Brenda is the Business Manager for Bio Recycling Corporation a business started by her family in the early 1990’s to ‘sustainably recycle treated human wastes from septic tanks and small community wastewater treatment plants into plant nutrients and soil organic matter which serves as the base of the food chain for all life.’ You could say Brenda grew up in the biosolids business. She spent her high school and college summers working in Bio Recycling’s office as a receptionist and bookkeeper.
“I had a bachelor’s degree in Environmental Science but no real tools for solving environmental problems.” Sound familiar? There are a few folks who woke up one day and knew they wanted to study biosolids, work with biosolids, and promote beneficial use. Maybe they were inspired by one of you. But most of us happened upon biosolids. We thought to ourselves, “eh…don’t know what this is really but it sounds environmental” or “this is sort of what I studied”. What hooked many of us, Steve included, was that biosolids are a real, practical tool to solve environmental problems.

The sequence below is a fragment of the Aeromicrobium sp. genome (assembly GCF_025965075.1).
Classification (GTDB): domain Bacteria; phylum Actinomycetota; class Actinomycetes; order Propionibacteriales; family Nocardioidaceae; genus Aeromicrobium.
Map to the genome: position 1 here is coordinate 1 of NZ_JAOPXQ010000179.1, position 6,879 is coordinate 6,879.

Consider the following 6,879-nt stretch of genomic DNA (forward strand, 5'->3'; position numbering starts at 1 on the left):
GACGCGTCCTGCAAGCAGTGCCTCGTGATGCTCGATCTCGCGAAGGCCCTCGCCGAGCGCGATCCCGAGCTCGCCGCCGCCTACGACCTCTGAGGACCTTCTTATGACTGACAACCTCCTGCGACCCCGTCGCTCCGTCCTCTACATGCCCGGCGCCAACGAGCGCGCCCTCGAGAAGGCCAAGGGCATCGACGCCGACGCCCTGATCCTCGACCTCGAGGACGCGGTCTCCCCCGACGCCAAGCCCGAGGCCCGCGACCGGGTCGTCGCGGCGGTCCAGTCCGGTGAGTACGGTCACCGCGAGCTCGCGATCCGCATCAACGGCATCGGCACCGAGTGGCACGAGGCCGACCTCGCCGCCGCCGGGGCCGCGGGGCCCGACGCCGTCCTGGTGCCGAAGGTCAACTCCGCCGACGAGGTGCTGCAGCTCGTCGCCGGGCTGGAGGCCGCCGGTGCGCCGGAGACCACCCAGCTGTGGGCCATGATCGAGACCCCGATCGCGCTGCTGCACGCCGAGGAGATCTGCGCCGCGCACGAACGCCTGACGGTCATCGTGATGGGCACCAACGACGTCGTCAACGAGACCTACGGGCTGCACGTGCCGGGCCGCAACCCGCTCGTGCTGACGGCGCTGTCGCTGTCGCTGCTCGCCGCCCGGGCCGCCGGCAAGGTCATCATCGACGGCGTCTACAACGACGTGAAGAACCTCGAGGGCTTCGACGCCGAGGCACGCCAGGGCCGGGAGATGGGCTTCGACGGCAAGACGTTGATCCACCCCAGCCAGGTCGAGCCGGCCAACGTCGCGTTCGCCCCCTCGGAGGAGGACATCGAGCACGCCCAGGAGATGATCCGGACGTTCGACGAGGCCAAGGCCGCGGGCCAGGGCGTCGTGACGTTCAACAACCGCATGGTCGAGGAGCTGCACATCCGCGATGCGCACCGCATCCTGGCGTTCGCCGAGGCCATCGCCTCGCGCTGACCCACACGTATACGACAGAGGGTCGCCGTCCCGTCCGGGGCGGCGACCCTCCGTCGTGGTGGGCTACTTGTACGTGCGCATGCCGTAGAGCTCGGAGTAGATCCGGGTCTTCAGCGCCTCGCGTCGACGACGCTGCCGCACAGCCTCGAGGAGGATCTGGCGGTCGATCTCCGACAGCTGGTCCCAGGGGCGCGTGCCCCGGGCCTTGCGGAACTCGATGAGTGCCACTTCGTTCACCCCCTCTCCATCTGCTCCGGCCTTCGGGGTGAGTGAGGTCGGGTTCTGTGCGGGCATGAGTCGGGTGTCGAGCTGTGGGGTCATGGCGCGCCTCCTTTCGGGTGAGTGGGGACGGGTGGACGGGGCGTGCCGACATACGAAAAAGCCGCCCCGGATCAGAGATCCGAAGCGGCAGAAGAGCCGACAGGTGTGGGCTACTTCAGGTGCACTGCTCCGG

In April, a few of the Northwest Biosolids members were able to stop by the Lynden wastewater treatment plant, en route to a committee meeting.
The City of Lynden has a compost facility, where they compost ground branches and leaves, sawdust, and biosolids to make a Class A compost that is available for both commercial landscapers and the public, called Biolyn compost. A finely screened compost is sold to their customers, and the coarse version is available for the public to pick up.
The San Francisco Public Utilities Commission, otherwise known as the SFPUC, provides wastewater and power services to the city of San Francisco and water services to San Francisco and 27 other local water agencies.
The SFPUC is excited to have recently joined Northwest Biosolids. The agency is looking forward to supporting the mission of the organization and forging strong ties with other member agencies. Currently the SFPUC is using temperature phased anaerobic digestion at its Oceanside treatment plant and is undergoing EPA Class A certification.